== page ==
Against the Spring Wave: Ungulate Migration Phenology in a Changing Arctic

Open Access
Author:
John, Christian Lee
Graduate Program:
Ecology
Degree:
Master of Science
Document Type:
Master Thesis
Date of Defense:
October 26, 2016
Committee Members:
  • Eric Post, Thesis Advisor/Co-Advisor
  • Douglas Alan Miller, Committee Member
  • Erica A H Smithwick, Committee Member
Keywords:
  • Migration
  • Phenology
  • Arctic
  • Climate Change
  • Caribou
  • Remote Sensing
Abstract:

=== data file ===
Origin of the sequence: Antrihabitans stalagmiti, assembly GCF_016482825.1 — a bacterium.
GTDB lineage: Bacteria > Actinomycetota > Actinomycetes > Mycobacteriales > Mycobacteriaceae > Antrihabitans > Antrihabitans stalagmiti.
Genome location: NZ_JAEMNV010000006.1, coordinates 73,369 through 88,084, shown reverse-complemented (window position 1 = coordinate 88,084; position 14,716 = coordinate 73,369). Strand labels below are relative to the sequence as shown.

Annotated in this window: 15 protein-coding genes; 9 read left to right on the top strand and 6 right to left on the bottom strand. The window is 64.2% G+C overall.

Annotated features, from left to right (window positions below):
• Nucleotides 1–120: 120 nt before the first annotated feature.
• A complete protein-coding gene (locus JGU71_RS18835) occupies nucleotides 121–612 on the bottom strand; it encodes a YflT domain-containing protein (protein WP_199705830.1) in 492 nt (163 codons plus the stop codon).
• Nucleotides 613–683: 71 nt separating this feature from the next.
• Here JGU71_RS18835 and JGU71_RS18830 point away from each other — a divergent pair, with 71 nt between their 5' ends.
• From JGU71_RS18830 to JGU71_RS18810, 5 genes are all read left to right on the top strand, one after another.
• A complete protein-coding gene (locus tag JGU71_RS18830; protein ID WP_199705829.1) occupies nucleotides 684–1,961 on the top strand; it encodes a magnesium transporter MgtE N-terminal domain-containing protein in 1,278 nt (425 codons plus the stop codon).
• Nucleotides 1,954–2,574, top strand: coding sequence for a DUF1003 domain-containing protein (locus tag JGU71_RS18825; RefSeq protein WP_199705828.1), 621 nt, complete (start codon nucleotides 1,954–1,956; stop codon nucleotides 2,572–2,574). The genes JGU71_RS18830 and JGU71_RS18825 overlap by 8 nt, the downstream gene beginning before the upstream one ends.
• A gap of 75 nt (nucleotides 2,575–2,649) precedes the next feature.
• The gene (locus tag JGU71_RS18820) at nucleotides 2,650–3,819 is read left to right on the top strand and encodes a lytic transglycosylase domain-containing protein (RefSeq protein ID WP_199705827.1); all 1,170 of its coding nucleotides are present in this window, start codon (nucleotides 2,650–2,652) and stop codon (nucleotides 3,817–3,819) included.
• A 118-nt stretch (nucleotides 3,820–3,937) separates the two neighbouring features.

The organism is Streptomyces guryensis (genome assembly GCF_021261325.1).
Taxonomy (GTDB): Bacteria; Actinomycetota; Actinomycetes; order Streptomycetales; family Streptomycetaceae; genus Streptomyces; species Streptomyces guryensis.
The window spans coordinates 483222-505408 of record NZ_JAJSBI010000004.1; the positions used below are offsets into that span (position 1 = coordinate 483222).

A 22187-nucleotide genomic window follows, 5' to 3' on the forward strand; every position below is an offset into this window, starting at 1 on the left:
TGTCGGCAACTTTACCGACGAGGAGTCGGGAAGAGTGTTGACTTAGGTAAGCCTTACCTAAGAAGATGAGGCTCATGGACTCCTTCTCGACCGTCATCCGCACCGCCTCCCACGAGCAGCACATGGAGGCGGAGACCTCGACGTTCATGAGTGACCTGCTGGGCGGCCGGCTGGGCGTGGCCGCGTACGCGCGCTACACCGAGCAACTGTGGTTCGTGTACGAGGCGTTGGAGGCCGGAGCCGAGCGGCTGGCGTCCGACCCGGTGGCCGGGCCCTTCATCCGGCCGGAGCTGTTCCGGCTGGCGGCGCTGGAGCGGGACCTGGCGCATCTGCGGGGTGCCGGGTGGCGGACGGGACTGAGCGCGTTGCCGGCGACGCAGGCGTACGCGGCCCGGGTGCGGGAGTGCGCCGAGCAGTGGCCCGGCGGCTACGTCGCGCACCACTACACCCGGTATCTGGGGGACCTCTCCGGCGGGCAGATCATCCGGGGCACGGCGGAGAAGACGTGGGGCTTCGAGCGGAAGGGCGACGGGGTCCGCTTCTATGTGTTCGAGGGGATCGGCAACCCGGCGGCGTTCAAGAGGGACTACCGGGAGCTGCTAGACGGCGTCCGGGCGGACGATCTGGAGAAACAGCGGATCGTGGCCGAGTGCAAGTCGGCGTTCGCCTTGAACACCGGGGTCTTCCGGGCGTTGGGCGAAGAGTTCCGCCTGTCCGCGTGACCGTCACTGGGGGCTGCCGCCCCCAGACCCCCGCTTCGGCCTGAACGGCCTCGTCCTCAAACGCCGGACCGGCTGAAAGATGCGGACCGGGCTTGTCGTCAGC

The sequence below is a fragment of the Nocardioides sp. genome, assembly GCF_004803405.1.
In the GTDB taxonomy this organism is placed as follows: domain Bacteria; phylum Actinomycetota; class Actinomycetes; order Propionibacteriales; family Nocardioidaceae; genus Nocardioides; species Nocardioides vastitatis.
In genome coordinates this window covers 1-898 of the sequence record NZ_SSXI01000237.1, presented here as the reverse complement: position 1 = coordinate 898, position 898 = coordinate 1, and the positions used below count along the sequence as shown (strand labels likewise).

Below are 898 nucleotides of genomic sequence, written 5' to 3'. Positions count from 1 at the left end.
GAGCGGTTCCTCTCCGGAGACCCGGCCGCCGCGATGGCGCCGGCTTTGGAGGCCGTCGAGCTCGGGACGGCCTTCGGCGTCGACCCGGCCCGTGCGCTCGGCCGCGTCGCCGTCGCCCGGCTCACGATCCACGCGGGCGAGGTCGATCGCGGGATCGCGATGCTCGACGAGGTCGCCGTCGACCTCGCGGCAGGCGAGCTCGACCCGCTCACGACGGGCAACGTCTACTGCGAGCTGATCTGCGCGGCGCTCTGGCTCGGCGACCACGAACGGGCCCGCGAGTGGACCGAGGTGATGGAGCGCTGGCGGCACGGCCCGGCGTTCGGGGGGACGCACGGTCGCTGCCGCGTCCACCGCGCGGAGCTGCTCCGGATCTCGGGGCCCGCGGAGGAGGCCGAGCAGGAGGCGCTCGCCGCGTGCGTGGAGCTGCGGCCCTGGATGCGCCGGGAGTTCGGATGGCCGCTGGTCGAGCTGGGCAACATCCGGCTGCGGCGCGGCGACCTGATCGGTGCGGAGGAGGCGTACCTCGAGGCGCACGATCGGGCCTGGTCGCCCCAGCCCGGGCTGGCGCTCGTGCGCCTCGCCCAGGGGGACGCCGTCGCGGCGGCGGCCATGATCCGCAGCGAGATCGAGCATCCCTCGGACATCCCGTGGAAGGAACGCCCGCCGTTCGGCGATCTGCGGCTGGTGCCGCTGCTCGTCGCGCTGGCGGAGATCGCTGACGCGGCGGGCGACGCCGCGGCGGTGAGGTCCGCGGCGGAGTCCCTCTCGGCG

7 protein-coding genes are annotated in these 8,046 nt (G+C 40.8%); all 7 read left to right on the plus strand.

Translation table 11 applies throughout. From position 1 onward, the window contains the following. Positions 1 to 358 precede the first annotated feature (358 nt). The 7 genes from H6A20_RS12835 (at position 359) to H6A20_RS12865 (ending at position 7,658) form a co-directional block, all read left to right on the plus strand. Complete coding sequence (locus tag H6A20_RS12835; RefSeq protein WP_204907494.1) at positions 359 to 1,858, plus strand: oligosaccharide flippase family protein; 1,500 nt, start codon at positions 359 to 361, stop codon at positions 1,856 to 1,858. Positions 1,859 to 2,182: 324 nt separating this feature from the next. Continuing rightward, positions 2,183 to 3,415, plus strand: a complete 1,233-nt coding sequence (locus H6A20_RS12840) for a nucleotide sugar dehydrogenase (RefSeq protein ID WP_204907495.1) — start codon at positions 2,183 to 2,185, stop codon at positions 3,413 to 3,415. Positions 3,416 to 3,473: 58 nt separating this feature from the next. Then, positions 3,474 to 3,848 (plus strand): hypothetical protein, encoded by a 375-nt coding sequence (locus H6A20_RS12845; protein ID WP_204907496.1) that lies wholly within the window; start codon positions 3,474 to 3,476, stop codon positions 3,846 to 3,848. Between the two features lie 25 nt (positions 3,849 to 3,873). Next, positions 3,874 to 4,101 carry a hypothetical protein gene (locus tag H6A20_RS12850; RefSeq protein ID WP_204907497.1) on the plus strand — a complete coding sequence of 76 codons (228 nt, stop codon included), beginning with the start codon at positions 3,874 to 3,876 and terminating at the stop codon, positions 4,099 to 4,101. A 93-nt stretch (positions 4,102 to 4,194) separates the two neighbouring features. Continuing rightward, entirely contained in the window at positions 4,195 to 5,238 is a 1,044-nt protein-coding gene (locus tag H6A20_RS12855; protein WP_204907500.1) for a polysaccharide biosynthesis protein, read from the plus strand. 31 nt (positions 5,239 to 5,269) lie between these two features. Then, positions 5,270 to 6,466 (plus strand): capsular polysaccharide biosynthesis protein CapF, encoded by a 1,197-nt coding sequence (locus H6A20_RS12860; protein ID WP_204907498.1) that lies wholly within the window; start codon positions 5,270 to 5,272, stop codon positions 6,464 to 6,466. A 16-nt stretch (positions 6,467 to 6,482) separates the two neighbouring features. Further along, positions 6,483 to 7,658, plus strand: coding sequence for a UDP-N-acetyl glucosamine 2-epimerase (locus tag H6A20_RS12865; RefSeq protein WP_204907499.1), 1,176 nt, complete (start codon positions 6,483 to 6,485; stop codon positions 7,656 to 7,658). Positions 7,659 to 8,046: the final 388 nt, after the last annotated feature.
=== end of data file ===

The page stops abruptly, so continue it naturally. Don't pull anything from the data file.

Migration is a widespread adaptation to seasonal variability in resource distribution and availability. Through effects on resource phenology, composition, and abundance, climate change may disrupt the predictability of seasonal patterns of resource availability, with consequences for migratory timing and resource tracking by consumers. These impacts may be especially pronounced in the Arctic, where recent climatic warming is in excess of twice the global average. For long-distance migrants, the Green Wave Hypothesis has served as a broadly applicable framework for understanding the role of spatially propagating resource phenology in spring migration departure from wintering grounds, migratory rate, and timing of arrival at summer breeding grounds. While avian migrants and subarctic ungulates have been the focus of previous research on this topic, little focus has been placed to date on the impacts of climate change on ungulate migration phenology in the Arctic. Here, I use a framework based on the predictions of the Green Wave Hypothesis to investigate climatic effects on caribou (Rangifer tarandus) migration in a low-Arctic system. I begin in Chapter 2 by quantifying the spring wave in vegetation green-up phenology, finding that an unexpected trend in its direction of propagation is related to a suite of abiotic conditions including temperature, precipitation, and sea ice extent. Chapter 3 is an examination of caribou migration phenology, and the results presented therein suggest that the timing of arrival on the calving grounds is entrained by photoperiod, but is influenced secondarily by population density and timing of green-up.